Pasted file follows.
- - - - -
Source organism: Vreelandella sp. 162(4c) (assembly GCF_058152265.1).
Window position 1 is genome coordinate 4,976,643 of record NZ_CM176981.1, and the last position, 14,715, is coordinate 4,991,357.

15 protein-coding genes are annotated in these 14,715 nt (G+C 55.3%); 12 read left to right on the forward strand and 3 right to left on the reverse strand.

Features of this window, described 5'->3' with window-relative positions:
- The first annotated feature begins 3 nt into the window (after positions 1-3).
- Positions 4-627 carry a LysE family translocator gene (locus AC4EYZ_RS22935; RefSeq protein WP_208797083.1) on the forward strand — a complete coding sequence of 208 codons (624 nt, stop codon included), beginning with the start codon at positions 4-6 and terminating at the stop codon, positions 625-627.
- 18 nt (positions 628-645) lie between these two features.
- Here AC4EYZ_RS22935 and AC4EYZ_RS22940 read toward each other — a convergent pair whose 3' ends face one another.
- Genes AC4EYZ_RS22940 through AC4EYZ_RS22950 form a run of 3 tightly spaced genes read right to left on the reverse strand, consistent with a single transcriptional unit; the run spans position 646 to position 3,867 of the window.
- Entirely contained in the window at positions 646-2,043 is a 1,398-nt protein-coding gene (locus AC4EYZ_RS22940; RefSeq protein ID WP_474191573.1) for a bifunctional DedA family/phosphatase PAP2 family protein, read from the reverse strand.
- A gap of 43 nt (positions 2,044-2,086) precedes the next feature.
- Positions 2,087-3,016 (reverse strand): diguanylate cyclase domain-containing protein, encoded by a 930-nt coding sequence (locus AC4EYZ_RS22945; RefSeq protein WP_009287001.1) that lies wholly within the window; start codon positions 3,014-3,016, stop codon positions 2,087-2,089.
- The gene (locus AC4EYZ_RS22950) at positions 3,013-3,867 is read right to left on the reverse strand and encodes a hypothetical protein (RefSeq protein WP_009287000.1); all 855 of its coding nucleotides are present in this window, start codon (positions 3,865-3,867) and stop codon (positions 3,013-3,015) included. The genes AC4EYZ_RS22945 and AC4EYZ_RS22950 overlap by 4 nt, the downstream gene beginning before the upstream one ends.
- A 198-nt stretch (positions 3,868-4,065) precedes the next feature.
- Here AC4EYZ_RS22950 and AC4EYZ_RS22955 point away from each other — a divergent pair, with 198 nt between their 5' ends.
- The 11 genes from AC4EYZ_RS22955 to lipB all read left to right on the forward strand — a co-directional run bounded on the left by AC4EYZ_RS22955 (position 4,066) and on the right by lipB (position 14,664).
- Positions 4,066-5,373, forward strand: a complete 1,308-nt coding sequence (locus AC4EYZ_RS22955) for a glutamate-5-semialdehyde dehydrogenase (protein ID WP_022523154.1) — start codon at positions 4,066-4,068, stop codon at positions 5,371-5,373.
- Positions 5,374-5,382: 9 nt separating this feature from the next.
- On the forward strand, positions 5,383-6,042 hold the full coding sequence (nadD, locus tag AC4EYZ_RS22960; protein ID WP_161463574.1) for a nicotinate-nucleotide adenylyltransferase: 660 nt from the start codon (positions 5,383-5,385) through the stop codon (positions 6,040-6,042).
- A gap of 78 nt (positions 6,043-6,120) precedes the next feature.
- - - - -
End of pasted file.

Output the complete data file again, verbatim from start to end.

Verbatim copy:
Source organism: Vreelandella sp. 162(4c) (assembly GCF_058152265.1).
Window position 1 is genome coordinate 4,976,643 of record NZ_CM176981.1, and the last position, 14,715, is coordinate 4,991,357.

15 protein-coding genes are annotated in these 14,715 nt (G+C 55.3%); 12 read left to right on the forward strand and 3 right to left on the reverse strand.

Features of this window, described 5'->3' with window-relative positions:
- The first annotated feature begins 3 nt into the window (after positions 1-3).
- Positions 4-627 carry a LysE family translocator gene (locus AC4EYZ_RS22935; RefSeq protein WP_208797083.1) on the forward strand — a complete coding sequence of 208 codons (624 nt, stop codon included), beginning with the start codon at positions 4-6 and terminating at the stop codon, positions 625-627.
- 18 nt (positions 628-645) lie between these two features.
- Here AC4EYZ_RS22935 and AC4EYZ_RS22940 read toward each other — a convergent pair whose 3' ends face one another.
- Genes AC4EYZ_RS22940 through AC4EYZ_RS22950 form a run of 3 tightly spaced genes read right to left on the reverse strand, consistent with a single transcriptional unit; the run spans position 646 to position 3,867 of the window.
- Entirely contained in the window at positions 646-2,043 is a 1,398-nt protein-coding gene (locus AC4EYZ_RS22940; RefSeq protein ID WP_474191573.1) for a bifunctional DedA family/phosphatase PAP2 family protein, read from the reverse strand.
- A gap of 43 nt (positions 2,044-2,086) precedes the next feature.
- Positions 2,087-3,016 (reverse strand): diguanylate cyclase domain-containing protein, encoded by a 930-nt coding sequence (locus AC4EYZ_RS22945; RefSeq protein WP_009287001.1) that lies wholly within the window; start codon positions 3,014-3,016, stop codon positions 2,087-2,089.
- The gene (locus AC4EYZ_RS22950) at positions 3,013-3,867 is read right to left on the reverse strand and encodes a hypothetical protein (RefSeq protein WP_009287000.1); all 855 of its coding nucleotides are present in this window, start codon (positions 3,865-3,867) and stop codon (positions 3,013-3,015) included. The genes AC4EYZ_RS22945 and AC4EYZ_RS22950 overlap by 4 nt, the downstream gene beginning before the upstream one ends.
- A 198-nt stretch (positions 3,868-4,065) precedes the next feature.
- Here AC4EYZ_RS22950 and AC4EYZ_RS22955 point away from each other — a divergent pair, with 198 nt between their 5' ends.
- The 11 genes from AC4EYZ_RS22955 to lipB all read left to right on the forward strand — a co-directional run bounded on the left by AC4EYZ_RS22955 (position 4,066) and on the right by lipB (position 14,664).
- Positions 4,066-5,373, forward strand: a complete 1,308-nt coding sequence (locus AC4EYZ_RS22955) for a glutamate-5-semialdehyde dehydrogenase (protein ID WP_022523154.1) — start codon at positions 4,066-4,068, stop codon at positions 5,371-5,373.
- Positions 5,374-5,382: 9 nt separating this feature from the next.
- On the forward strand, positions 5,383-6,042 hold the full coding sequence (nadD, locus tag AC4EYZ_RS22960; protein ID WP_161463574.1) for a nicotinate-nucleotide adenylyltransferase: 660 nt from the start codon (positions 5,383-5,385) through the stop codon (positions 6,040-6,042).
- A gap of 78 nt (positions 6,043-6,120) precedes the next feature.